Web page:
Ok people, let me first start off my catching my breath a little bit. I cannot believe how excited I am about this interview, and let me tell you why. I mean....obviously you're here for me, right? lol. Anyway...I first saw a Mezgike video about a year ago. It was the How to Paint: NighLord one. When he went over and looked at the paint rack (1:32) I knew INSTANTLY that's what I wanted to do. I hadn't even seen him paint yet, but just looking at how seriously this guy took his paints, I was hooked. Something else that continues to keep me drawn in is his very chill demeanor, even down to the colors he chooses to use. He just picks what he thinks will look good and goes with that. But I think if I had to choose the single most captivating aspect about this White Dwarf featured, Warhammer Official mentioned artist, it's his down to earth relatability. I think it was in the How to Paint: Plague Marine video where he talks about using a block of wood for a holder. He goes on for almost 2 minutes about his little block of wood, and I loved it.
So, I think I'm done slobbering all over this artists work....let's get to it.
1. How long have you been involved in the hobby in general?
"On and off since 1998. About like this: 1998-2003, 2010-2012, 2017-2020".
2. How long have you been actively promoting your content on social media?
3. What initially drew you to the miniature model hobby realm?
"I was at a family function in 1996 and my cousin had these amazing models on the table and he was showing my older brother. All I could think was "What is this amazing collection of monsters?" From that moment I HAD to have some of these. I was too young though and had to wait 2 years before I was allowed to get some, since they were made from lead (which is poisonous) and my parents were mindful of that. In 1998 or so, GW changed from lead to pewter (white metal) and woohoo! Now I was allowed to collect Warhammer. Since my cousin had Orks, that's what I started with. The Ork warbike was my first miniature (it was bloody plastic anyway!)".
4. What tabletop game would you say is your favorite? What particular faction within that game is your favorite and why?
"Warhammer 40k. Orks are my favourite by far, they're sentimental because they were my first miniatures. I love Death Guard too, they're sentimental because they drew me back to the hobby with the release of Dark imperium".
5. What is more enjoyable for you personally: painting or playing the game?
"Painting, but I long to play more. My brothers and I used to play together but we don't have enough time to play much these days. I still hope though".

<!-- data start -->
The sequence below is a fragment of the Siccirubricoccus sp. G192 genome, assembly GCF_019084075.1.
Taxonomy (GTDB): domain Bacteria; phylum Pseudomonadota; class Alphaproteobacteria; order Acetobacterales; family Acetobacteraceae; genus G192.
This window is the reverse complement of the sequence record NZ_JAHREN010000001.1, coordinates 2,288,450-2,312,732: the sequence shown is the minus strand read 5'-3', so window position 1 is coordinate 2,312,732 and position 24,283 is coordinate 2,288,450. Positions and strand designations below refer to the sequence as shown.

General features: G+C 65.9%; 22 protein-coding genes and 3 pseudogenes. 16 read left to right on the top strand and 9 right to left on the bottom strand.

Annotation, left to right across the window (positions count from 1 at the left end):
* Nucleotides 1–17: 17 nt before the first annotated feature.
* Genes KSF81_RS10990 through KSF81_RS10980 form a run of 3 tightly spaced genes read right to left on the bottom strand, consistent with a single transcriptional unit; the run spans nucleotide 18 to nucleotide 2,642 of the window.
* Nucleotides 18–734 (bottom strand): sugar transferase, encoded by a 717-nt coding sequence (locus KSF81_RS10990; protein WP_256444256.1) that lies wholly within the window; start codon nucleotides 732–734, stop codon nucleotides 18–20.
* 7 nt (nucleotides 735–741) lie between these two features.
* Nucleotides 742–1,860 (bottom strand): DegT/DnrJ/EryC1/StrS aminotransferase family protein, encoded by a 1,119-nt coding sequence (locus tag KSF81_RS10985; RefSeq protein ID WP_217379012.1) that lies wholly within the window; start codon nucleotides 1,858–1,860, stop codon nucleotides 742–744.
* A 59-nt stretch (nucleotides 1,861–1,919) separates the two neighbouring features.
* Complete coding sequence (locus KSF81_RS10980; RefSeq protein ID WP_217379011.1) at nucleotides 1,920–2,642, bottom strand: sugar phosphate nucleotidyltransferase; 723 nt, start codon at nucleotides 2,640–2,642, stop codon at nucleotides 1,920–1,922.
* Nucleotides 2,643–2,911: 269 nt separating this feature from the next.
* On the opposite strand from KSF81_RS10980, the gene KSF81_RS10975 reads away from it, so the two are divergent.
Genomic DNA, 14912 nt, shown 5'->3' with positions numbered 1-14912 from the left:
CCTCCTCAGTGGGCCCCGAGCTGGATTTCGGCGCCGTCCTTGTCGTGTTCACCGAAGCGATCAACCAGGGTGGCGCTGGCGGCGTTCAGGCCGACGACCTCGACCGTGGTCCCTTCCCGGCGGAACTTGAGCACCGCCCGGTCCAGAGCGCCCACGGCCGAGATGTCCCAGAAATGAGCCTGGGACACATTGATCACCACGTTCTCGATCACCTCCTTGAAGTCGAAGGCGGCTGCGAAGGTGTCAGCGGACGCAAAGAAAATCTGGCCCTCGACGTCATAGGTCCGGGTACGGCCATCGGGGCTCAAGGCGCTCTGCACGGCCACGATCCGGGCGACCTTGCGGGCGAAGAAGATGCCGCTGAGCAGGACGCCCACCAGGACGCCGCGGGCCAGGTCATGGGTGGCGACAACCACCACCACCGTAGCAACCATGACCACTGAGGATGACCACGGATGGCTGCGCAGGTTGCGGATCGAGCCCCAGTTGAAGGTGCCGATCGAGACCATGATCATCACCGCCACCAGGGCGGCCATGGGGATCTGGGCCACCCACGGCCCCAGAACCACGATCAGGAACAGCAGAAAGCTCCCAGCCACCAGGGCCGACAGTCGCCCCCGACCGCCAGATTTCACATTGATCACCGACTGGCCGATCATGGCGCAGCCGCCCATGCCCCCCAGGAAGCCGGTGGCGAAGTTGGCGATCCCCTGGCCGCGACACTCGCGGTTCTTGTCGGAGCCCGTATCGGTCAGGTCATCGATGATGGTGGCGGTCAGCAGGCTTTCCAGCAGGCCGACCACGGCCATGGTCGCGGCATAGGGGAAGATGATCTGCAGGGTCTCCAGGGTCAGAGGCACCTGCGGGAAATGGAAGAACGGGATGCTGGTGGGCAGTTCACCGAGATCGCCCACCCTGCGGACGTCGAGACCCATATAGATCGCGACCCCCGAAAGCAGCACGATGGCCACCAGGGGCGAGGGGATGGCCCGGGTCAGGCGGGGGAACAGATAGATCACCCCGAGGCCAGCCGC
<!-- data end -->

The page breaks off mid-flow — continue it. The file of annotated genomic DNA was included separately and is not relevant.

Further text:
6. If money or time weren’t a consideration, what single purchase/upgrade/expansion would you make to further your hobby enjoyment?
"A new studio. I currently paint in my garage because every room in my house has been invaded and occupied by a wife and 2 kids. I wake up at 4am every day to fit some painting into my busy life. And it's bloody cold at 4am in the garage, in the middle of winter!"
7. Where do you get the inspiration for your particular army theme or style?
I can't name everyone who inspires me, and I've made an astonishing amount of friends through my social media channels. I find inspiration from anywhere and everywhere. I usually browse art and other people's awesome miniatures, get some vibes, then have a good 'sit and think' before I form a specific vision of the model I want to make. That is a huge part of the design process; thinking. I then try to capture that thinking like a photo in my brain before I set about copying it as the miniature.
8. What tips or advice would you give someone just starting out in the hobby?
"Enjoy the process, the learning of it and mastering of it. Ask questions to those who inspire you. Reach out to them and ask. They were beginners once too".
9. What was the moment you realized commission painting was something you wanted to pursue as more than a hobby?
"Well I get constantly asked to paint commissions, and I constantly say no. One day I wondered "what if I didn't say no?". And then I did a commission".
10. What was the most difficult obstacle you had to overcome on your path to becoming painting content creator?
"Finding the confidence to do something scary. I would wonder if people would hate my accent, my voice, etc. I wondered if I should speak differently. Being scared of something like this is a good thing. You absolutely have to be outside your comfort zone before magic things can happen. So I decided to just be myself, the everyday Australian bogan I am".
11. What was the most rewarding experience you’ve had as a painter?
"When I created my base with the space marine frozen in ice. I posted a photo of it on instagram and it received about 9,500 likes. This was a turning point for me".
12. If you could do anything to expand your company/studio/hobby footprint, what would it be?
"Create my own range of miniatures, which is what I am working on now and will be available soon. Keep an eye out over at www.mezgike.com"
13. What product line do you endorse and what about their products do you feel sets them above their competitors?
"Red Grass Games have sent me some of their awesome products. I love their wet pallets, paint brushes and miniature-holder, even though I sometimes use my trusty block of wood instead of the mini holder. Turbodork have sent me some of their colour-shifting paints which are absolutely awesome! I use them for special effects like power weapons or oils sheens etc".
14. If you could earn a sponsorship or endorsement from your dream company, who would it be and why?
"Games Workshop. I'd love to be an official influencer for them".
15. What advice would you give to someone interested in taking the plunge to becoming a commission painter?
"Find that special 'style' that lies hidden within us all. That is your secret weapon".